TEN million pounds for research into teaching and learning (THES, May 15) is of course welcome. However, over the past 50 years there has been a great deal of excellent research, which shows quite clearly how to improve teaching and learning. The problem is that very little notice is taken of it, certainly in higher education.
No one with a nodding acquaintance with research could have devised the present methods of assessing teaching quality, for example. And studies of academic staff by Leonard Holdstock and myself show that, in general, they attach a low priority to hearing about teaching and learning.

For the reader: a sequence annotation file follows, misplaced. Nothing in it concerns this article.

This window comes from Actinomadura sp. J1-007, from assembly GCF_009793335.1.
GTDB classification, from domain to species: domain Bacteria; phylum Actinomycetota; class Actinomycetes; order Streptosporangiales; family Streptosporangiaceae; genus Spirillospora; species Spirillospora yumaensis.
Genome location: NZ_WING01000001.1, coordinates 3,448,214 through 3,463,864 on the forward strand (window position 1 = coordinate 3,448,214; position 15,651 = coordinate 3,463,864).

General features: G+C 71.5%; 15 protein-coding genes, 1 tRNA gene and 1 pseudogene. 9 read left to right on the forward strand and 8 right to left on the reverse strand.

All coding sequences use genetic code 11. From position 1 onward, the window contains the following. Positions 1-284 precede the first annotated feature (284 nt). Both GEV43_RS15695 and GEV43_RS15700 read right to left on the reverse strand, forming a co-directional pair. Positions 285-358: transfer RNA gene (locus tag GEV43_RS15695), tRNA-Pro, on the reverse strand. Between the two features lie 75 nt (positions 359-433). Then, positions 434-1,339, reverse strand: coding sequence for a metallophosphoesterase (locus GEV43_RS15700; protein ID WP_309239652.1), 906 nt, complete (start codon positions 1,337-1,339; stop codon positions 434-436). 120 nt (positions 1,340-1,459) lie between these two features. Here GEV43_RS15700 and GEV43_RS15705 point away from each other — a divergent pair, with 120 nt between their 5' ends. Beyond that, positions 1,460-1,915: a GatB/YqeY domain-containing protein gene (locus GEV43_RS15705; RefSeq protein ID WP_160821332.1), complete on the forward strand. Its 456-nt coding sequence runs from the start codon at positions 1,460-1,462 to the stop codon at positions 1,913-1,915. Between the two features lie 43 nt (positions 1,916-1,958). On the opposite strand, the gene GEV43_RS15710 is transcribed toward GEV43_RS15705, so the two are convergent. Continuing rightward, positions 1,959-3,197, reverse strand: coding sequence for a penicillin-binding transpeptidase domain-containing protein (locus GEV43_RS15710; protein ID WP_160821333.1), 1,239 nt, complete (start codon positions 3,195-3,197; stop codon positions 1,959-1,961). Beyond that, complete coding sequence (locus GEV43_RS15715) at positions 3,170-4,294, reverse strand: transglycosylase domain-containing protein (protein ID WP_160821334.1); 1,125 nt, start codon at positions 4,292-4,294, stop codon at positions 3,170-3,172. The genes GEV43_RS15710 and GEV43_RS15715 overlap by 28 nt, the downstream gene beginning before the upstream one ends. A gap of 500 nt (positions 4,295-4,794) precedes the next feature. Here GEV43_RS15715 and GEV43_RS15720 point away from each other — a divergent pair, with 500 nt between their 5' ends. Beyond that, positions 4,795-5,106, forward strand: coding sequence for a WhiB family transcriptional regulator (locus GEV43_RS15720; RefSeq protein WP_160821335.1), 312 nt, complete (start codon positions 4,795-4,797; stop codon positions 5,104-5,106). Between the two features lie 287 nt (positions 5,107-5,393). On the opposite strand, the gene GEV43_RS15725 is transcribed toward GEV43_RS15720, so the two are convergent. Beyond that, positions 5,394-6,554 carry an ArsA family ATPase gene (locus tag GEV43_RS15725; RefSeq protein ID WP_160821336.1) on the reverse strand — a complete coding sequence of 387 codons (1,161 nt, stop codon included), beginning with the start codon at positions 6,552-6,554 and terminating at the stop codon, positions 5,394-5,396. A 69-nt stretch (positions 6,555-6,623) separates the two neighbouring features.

Thus it is to be hoped that some of the Pounds 10 million will be spent on practical methods of implementing research knowledge, and not all of it on confirming what we already know.
John Radford Emeritus professor of psychology University of East London